I went to a Christmas party for our amateur radio club this past weekend. As I was getting dressed, I remembered to put on a necklace one of the other club members and his wife had given me a couple of years ago. Their daughter had made it and embossed it with my ham radio call sign. When I walked in, the wife lit up with pleasure at seeing me wear it. I was surprised how much it seemed to mean to her that I had it on.
But I shouldn’t have been surprised.
As I think about her reaction, I remember so many small, thoughtful gestures, comments, and actions by friends, family, or even strangers that have touched me and made such a difference in my life. And I think about the things I’ve done that others have seemed touched by. More often than not, these are little things:
- A phone call to see if I was okay or thanking me for something I’d done or said
- A note in the mail expressing encouragement or gratitude
- A hand on my shoulder for a job well done
- A thermos of coffee when my electricity had been out all night
- Kindnesses to my children
- My husband holding me without words when I need to cry
- A “May I help you?” from a stranger when I was lost or confused about where to go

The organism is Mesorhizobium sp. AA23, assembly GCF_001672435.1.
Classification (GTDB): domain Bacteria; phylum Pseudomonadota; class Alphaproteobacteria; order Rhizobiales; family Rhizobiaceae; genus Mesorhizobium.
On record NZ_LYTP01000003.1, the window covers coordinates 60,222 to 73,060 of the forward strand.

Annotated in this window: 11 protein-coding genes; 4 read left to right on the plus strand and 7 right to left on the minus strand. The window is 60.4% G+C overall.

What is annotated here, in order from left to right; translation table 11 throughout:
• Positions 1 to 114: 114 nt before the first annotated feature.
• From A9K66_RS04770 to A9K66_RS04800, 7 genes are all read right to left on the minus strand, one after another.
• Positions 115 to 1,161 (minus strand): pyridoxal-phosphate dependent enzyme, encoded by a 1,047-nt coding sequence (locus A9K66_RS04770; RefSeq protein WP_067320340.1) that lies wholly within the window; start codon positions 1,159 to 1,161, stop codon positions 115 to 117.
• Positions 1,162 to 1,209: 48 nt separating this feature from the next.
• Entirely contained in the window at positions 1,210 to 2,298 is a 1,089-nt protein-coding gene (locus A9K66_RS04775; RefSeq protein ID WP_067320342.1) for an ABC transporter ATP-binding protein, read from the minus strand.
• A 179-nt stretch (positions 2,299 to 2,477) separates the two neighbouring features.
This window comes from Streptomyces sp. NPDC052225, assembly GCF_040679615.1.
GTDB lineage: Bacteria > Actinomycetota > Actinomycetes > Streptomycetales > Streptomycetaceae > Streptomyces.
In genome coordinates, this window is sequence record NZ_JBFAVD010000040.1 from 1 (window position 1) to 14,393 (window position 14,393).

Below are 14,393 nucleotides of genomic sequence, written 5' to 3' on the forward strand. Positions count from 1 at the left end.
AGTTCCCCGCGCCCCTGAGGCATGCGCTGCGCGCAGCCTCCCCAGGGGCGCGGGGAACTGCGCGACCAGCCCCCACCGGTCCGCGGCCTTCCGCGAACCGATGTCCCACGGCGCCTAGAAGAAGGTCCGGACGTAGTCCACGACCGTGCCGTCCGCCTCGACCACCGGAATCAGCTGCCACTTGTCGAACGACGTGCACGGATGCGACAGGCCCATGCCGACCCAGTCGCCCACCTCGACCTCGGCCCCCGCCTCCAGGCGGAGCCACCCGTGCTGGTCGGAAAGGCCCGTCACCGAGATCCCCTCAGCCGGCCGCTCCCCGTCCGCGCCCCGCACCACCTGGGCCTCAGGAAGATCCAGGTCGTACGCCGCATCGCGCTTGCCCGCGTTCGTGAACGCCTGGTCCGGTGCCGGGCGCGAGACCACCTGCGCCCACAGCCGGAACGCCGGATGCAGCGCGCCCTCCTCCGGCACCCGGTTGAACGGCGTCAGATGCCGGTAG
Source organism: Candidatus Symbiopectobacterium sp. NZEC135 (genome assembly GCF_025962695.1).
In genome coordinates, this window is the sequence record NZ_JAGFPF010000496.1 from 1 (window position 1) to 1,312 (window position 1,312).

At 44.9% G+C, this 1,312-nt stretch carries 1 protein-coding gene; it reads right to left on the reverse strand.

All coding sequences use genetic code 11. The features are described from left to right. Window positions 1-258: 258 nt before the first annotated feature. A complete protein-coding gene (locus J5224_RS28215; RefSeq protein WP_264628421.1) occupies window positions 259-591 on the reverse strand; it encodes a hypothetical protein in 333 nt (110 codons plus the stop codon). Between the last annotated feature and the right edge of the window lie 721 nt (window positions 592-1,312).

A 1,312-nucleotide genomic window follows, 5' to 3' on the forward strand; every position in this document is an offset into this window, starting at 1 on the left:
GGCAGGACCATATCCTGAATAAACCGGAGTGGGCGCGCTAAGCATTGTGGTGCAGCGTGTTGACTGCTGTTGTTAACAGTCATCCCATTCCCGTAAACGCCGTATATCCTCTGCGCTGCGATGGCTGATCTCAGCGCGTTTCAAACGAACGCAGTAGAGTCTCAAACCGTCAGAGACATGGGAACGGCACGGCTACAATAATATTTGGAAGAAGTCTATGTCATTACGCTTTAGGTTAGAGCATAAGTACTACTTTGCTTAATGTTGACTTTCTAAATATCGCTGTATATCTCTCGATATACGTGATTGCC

- A book or movie recommendation because someone knew me well enough to think I’d love them
- An offer of help from a man in the metro station when he saw me struggling with my bag
Widows are touched when you remember them on the anniversary of their husband’s death. Those who’ve lost pets appreciate a card as much as someone who has lost a family member.
Little things matter more than we realize.
It’s so easy to ignore those little nudges of Spirit whispering a suggestion to do something that might seem—at the time—a little random, a little inconvenient, too small to matter.
But little things DO matter.
They matter a lot. They make a difference in someone else’s life, and what better legacy can we leave than one of making a difference?